For the past few years, I have been exploring the way light and color play upon and through trees. The raw, seemingly unfinished spaces in my work reveal a history of the painting or drawing, resembling the way you can look at a tree and see the growth patterns. The growth of the work itself is presented, as if it is still in the process of emerging.
My recent bodies of work, Microcosms of the Pacific Northwest and The New Zealand Bush, are made up of delicate, small scale drawings and prints of roots and branches that hint at the subject, while leaving large portions of the paper’s surface untouched. In these works, I have been experimenting with graphite, gouache, egg tempera, intaglio, and lithography as mediums that can be built up in layers of small marks. Each of the graphite drawings is done with a hard pencil that creates a light value range and allows me to almost carve into the paper in the darker areas of the image. The accumulation of marks in some areas, the blank page in others, and the shadows and indentations of the paper affected by the carved marks creates contrasts of surface and texture. Some of the untouched parts of the page hold the form, while other untouched areas become the negative space and background.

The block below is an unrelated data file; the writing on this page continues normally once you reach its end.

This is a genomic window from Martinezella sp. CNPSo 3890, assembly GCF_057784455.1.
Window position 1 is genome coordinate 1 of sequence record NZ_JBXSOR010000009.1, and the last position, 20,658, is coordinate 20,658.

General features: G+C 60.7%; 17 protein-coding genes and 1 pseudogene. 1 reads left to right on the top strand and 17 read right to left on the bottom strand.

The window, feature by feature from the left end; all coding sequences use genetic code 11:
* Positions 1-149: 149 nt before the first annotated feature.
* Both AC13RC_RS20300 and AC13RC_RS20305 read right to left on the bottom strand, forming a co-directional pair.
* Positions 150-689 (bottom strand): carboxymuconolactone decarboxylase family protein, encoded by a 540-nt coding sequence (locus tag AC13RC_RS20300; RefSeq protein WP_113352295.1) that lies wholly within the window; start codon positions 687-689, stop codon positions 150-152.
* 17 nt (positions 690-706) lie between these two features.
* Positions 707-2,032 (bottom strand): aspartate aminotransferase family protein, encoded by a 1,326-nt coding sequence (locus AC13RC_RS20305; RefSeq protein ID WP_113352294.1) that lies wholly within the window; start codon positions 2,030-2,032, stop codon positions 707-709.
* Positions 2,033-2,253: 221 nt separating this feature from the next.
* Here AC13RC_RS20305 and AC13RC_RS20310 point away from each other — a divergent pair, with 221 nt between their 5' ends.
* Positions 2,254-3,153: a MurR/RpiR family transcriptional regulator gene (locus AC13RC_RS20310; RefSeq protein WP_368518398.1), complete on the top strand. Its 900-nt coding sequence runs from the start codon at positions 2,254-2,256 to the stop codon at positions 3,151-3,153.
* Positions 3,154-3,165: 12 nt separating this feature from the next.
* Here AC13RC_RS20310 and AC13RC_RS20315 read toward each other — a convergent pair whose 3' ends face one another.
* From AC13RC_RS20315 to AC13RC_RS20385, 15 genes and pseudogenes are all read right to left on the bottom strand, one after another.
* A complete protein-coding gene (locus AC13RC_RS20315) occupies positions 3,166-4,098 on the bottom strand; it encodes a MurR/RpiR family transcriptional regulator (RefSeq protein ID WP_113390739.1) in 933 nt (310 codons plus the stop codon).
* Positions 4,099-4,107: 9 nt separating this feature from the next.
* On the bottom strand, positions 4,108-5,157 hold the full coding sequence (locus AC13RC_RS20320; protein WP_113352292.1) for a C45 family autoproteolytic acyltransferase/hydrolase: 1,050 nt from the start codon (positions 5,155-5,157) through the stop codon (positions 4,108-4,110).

During my year in New Zealand, I started to break up the image and create works that were built up of smaller pieces of paper. The size and quantity of the small panels of paper references the relationship between the large scale of the tree and the intimate nature of studying it up close. Branches and roots are often interrupted as they travel across the different pieces of paper, jogging to the side, repeating, or omitted altogether. These works explore the feeling of standing in front of a tree that is too large to take in at once, as the wind moves the branches and leaves. The detail and atmospheric perspective is evenly distributed across the composition, as it would appear when you inspect individual aspects of the tree in real life.
Since returning to the United States, and then moving back to the East Coast, I have been working to combine elements from my previous bodies of work, and focus on the feeling of the light and air moving through the branches of trees. My newest body of work, Out My Window, explores the trees that I grew up alongside and saw outside my childhood bedroom window on a daily basis. In these pieces, I am attempting to get at the memory and experience of the changing light as days and seasons passed.